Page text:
The tenant's situation then raises questions about if his/her lease agreement remains in force but he/she will not be able to operate activities similar to the one covered by the franchise contract. In addition, even in the absence of a non-competition clause, a change of activity could require the landlord’s prior agreement. Without such a prior agreement from the landlord, the lessee could be accused of gross negligence, unless he/she could possibly demonstrate the landlord’s bad faith/abuse of rights. The situation of the ex-franchisee will therefore sometimes end up being uncomfortable.
Inapplicability to short-term leases
Based on the analysis of the structure of the Commercial Lease Act, it should also be noted that the above-mentioned amendments do not apply to leases concluded for a one-year period or less (except, in the case where the tenant remains in the premises at the end of the agreed period without opposition from the landlord, so that he/she occupies them for a total duration of more than one year).
The scale tips more (too much?) towards the franchisee tenant
The goal pursued by the Walloon legislator is very clear: the aim of the Regional Act is to protect the franchisee-tenant.
Nevertheless, the Council of State was quite critical in its advisory opinion on the preliminary draft of the Regional Act. In its view, the new changes only seem to privilege the interests of tenant-franchisees instead of those of landlord-franchisors, which could constitute a violation of the principle of proportionality.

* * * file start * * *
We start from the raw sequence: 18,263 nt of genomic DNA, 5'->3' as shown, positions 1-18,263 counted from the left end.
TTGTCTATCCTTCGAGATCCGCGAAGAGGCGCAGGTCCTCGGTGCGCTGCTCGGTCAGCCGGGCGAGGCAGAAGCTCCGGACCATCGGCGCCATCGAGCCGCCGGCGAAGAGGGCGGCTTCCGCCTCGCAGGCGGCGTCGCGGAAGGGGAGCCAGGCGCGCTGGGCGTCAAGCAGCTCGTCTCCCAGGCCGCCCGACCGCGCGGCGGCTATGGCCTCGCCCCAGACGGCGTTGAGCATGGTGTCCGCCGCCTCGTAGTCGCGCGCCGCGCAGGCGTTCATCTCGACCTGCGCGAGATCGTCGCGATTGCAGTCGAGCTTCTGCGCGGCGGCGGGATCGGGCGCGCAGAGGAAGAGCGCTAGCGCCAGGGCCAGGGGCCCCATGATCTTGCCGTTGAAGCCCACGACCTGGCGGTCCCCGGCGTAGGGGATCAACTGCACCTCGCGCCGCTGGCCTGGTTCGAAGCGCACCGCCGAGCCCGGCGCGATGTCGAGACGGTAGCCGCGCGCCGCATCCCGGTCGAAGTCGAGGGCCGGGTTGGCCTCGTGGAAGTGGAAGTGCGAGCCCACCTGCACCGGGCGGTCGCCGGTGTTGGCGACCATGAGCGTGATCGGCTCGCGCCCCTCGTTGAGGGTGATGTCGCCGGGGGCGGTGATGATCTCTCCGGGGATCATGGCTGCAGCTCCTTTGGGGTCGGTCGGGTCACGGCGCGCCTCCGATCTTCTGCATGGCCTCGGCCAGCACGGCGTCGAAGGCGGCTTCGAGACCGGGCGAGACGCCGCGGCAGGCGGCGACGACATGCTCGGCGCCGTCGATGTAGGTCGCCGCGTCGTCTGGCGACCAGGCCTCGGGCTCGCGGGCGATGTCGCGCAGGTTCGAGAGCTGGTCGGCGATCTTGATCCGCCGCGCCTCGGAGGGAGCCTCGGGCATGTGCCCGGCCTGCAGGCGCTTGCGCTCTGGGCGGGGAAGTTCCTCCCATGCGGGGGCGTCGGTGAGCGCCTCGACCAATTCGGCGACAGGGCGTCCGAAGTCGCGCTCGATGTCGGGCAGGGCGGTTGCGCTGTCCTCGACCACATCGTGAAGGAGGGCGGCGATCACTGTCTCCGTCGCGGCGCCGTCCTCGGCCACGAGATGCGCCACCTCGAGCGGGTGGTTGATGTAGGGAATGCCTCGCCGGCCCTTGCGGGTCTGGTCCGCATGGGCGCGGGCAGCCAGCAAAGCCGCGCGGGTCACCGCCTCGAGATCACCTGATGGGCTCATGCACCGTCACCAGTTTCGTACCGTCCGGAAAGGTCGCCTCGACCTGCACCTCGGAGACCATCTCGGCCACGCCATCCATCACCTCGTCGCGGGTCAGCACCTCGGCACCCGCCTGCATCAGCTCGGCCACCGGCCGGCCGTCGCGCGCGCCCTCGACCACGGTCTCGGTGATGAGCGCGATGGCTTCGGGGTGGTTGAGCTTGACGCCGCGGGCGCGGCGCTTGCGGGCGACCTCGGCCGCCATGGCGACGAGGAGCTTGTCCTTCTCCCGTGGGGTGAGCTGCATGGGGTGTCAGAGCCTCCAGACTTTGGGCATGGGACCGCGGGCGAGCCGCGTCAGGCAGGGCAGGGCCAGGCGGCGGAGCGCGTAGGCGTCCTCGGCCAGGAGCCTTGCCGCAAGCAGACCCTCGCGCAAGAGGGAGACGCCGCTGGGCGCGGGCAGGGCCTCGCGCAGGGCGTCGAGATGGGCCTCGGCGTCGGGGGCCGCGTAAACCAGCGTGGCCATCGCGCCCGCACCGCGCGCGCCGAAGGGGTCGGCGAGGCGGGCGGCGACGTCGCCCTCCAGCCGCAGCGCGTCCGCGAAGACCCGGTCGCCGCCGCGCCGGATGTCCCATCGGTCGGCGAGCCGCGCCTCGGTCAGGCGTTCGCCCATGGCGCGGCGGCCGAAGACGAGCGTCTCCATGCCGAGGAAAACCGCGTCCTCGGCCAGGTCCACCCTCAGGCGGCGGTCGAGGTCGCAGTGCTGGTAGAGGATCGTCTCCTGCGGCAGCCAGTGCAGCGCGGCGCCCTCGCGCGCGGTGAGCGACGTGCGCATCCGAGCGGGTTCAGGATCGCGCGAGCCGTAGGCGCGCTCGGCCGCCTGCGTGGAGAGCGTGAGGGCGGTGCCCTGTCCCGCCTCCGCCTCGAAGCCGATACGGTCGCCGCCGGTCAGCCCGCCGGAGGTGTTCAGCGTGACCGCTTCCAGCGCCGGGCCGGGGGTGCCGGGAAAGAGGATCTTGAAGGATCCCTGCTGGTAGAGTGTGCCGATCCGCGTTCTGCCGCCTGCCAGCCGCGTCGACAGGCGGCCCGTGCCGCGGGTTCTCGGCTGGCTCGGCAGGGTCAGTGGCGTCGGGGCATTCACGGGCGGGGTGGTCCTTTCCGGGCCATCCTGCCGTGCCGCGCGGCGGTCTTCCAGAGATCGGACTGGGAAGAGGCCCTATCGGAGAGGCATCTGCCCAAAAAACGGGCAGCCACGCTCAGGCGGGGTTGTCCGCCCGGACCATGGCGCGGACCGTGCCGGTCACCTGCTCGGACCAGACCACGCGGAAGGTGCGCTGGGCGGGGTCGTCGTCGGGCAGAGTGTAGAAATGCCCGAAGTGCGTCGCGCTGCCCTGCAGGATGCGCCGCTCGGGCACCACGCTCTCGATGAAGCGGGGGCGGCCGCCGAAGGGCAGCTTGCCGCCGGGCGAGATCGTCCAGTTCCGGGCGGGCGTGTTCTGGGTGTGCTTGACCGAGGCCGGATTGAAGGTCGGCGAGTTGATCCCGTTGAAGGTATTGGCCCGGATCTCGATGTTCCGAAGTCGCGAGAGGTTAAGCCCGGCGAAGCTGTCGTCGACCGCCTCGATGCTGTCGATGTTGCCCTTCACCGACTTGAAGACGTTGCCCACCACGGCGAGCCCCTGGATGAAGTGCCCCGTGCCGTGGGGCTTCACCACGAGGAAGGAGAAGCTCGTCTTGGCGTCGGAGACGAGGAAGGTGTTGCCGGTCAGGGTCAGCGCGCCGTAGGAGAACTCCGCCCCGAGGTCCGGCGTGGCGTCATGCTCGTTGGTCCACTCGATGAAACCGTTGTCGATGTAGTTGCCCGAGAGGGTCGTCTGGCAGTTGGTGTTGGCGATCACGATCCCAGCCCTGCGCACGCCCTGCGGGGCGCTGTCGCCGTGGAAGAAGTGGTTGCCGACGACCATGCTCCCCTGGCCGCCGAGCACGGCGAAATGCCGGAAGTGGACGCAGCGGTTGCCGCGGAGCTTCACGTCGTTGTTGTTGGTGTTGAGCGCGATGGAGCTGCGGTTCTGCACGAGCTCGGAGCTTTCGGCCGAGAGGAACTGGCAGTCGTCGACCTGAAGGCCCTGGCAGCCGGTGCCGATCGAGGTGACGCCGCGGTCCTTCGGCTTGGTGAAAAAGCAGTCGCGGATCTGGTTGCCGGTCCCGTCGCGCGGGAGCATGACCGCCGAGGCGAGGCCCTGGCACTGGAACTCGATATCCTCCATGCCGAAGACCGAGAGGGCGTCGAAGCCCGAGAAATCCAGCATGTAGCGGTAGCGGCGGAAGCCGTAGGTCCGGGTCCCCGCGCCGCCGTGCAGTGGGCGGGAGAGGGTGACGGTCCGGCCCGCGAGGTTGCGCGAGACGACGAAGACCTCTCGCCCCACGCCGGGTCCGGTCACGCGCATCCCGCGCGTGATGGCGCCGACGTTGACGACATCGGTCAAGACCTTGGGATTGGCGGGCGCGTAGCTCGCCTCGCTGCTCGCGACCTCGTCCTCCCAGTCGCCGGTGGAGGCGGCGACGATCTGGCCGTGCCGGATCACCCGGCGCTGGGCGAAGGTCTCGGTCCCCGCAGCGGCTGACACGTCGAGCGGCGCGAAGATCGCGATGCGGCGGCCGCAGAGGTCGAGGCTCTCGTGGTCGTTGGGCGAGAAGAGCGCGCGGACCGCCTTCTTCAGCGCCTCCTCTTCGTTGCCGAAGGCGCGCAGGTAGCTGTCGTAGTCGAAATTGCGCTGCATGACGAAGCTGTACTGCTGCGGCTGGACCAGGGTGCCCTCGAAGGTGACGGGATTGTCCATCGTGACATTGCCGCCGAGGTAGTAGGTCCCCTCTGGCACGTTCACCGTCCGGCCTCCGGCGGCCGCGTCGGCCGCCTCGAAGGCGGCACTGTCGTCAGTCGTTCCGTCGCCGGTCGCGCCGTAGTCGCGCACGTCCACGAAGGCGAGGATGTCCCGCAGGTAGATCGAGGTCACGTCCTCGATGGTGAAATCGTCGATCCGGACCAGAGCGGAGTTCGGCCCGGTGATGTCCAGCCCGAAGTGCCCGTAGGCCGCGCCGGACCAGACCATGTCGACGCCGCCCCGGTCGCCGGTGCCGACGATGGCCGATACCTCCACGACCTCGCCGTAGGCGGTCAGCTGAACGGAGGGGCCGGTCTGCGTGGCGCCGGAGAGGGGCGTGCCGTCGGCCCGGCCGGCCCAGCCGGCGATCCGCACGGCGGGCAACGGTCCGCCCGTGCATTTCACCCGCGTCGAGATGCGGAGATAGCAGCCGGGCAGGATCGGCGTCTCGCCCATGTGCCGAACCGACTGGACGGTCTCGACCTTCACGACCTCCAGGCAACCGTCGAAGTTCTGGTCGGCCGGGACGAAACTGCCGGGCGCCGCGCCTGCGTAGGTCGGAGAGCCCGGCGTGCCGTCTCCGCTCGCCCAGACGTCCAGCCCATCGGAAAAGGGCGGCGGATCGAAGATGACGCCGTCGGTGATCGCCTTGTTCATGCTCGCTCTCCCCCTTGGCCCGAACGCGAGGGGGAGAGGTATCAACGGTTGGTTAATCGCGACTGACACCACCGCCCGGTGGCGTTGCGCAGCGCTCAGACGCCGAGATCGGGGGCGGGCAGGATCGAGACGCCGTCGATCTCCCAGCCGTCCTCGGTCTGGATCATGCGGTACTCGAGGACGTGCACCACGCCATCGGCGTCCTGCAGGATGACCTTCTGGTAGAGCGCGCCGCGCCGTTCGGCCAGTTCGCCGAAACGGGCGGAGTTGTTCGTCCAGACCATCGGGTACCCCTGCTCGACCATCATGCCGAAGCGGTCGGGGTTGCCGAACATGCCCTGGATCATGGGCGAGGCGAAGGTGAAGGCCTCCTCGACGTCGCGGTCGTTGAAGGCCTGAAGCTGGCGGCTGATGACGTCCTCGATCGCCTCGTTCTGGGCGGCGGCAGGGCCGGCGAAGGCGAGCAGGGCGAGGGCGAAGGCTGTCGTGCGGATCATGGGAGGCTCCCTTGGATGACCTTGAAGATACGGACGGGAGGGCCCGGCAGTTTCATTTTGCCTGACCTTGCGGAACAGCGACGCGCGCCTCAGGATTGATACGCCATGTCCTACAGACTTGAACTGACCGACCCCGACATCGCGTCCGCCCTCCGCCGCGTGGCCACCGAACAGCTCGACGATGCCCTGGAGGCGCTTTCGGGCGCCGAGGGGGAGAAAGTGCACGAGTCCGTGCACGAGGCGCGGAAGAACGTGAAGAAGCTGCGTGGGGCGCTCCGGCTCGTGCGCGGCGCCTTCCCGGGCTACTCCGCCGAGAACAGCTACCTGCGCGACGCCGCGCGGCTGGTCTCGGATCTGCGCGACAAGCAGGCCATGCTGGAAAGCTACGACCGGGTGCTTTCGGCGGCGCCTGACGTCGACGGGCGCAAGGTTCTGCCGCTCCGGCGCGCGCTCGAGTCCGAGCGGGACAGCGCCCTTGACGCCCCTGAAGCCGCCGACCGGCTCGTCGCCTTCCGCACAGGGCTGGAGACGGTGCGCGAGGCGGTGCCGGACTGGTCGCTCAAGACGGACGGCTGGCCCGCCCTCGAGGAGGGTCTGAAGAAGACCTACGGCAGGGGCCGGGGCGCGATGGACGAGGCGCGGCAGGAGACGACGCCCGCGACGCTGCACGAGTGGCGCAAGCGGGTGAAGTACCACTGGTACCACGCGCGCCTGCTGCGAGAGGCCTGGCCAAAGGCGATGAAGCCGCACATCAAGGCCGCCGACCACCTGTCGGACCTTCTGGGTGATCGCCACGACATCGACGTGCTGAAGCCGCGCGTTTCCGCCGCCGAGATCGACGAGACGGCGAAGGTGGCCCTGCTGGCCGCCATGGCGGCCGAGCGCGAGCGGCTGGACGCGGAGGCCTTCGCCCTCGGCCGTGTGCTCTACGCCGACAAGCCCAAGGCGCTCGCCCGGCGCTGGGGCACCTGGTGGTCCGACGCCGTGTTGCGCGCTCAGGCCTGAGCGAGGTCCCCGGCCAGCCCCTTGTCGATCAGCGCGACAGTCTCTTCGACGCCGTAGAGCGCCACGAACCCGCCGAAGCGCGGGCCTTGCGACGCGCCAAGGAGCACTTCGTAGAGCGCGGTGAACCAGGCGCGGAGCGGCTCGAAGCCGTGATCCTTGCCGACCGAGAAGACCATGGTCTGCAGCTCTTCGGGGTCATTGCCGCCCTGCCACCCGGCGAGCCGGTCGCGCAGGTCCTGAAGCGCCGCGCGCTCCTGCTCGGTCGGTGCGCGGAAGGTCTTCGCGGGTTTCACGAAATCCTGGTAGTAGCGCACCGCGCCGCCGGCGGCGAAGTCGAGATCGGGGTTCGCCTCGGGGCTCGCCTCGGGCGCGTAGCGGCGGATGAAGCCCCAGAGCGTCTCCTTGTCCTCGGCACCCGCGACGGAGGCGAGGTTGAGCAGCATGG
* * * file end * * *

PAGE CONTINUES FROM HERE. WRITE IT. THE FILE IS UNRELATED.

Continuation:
The Walloon legislator did not really respond to these criticisms, and insisted merely on the legal certainty that the Regional Act would provide.
Conclusion: it is necessary to adapt the contracts used in Wallonia
The regionalisation of the Commercial Lease Act has direct and vital consequences for commercial partnership contracts and, consequently, for franchise contracts.
In this respect, the Walloon legislator clearly wanted to protect the franchisee: not only can he/she continue to operate the commercial premises after the end of the franchise agreement, but he/she will also be entitled, contrary to what was the case, to eviction damages if the franchisor also decides to terminate the lease agreement.
The main actors will have to be careful that the contracts they generally use in the Walloon Region take these new provisions into account, not to mention that they will also have to handle both separate regimes of the franchise agreement and the commercial lease agreement in a consistent and prudent manner.